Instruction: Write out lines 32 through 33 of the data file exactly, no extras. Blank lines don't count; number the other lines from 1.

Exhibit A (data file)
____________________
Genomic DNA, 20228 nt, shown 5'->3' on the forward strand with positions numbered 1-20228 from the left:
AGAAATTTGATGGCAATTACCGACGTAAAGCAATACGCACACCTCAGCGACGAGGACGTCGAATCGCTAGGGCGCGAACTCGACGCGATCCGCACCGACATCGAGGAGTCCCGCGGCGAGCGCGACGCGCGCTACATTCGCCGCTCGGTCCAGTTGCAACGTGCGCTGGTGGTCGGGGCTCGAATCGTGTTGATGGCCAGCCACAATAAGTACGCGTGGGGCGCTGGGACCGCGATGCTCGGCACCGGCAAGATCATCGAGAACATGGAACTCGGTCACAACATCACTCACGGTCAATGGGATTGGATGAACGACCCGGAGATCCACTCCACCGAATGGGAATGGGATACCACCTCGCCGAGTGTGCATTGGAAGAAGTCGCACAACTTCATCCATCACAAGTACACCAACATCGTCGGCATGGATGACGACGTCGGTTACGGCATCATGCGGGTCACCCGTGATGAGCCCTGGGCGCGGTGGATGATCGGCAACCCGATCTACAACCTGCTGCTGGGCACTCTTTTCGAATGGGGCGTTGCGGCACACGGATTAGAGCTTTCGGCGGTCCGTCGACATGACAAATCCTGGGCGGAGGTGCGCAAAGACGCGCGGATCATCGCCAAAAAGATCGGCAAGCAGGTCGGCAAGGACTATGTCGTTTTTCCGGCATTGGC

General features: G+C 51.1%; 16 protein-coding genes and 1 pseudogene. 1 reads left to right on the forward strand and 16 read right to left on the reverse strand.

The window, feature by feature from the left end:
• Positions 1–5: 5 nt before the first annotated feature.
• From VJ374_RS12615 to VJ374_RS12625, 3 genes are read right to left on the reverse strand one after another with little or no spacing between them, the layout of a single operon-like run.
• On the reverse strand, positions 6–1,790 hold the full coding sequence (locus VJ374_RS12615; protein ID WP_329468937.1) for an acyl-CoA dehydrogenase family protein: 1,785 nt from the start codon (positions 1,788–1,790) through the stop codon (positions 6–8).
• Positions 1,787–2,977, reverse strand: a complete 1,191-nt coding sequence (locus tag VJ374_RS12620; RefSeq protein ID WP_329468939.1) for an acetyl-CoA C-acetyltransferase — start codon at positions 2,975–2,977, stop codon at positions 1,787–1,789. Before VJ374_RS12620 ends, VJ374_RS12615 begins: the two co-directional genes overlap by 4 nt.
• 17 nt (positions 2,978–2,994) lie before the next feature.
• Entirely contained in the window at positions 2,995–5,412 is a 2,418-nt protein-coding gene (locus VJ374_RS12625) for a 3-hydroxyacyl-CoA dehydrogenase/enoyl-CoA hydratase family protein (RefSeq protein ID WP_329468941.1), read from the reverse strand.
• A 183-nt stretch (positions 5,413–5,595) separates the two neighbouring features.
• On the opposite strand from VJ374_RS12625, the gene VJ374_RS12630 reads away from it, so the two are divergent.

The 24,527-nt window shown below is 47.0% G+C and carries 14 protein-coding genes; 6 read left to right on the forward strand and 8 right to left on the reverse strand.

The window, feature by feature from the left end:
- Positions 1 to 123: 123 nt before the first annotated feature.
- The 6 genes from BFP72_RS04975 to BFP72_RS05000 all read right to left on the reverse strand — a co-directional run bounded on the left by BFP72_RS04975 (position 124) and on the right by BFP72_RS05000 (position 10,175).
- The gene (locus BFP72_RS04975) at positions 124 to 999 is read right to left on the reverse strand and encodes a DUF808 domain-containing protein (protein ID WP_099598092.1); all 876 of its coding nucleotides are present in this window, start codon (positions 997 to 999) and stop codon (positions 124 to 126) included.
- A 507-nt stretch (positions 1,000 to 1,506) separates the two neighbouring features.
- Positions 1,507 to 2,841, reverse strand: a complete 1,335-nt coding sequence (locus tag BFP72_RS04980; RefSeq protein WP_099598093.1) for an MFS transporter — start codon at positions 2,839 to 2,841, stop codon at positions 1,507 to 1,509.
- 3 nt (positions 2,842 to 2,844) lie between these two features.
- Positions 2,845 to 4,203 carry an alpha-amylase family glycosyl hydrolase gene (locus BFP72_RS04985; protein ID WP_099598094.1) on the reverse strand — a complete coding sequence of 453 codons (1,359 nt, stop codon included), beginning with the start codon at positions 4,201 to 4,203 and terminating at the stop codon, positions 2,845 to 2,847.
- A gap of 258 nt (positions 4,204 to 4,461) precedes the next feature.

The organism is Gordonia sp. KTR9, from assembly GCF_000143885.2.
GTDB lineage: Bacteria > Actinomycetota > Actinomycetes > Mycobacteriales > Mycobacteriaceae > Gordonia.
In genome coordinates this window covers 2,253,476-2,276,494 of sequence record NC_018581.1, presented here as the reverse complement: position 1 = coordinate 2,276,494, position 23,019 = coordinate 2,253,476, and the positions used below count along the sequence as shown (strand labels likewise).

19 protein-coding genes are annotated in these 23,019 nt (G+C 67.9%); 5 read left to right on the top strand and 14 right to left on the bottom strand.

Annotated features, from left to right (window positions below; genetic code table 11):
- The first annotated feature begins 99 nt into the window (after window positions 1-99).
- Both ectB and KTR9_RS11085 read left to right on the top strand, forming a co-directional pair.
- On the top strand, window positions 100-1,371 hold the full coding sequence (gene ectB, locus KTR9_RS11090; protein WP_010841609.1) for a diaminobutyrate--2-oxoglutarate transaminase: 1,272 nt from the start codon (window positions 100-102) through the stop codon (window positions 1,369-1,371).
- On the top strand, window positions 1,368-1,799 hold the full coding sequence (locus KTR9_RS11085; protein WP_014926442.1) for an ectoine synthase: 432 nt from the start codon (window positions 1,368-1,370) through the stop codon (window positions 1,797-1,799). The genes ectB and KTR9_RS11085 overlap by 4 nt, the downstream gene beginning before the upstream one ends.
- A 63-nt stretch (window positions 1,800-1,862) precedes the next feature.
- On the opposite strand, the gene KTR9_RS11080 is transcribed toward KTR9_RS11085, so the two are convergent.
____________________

- A 63-nt stretch (window positions 1,800-1,862) precedes the next feature.
- On the opposite strand, the gene KTR9_RS11080 is transcribed toward KTR9_RS11085, so the two are convergent.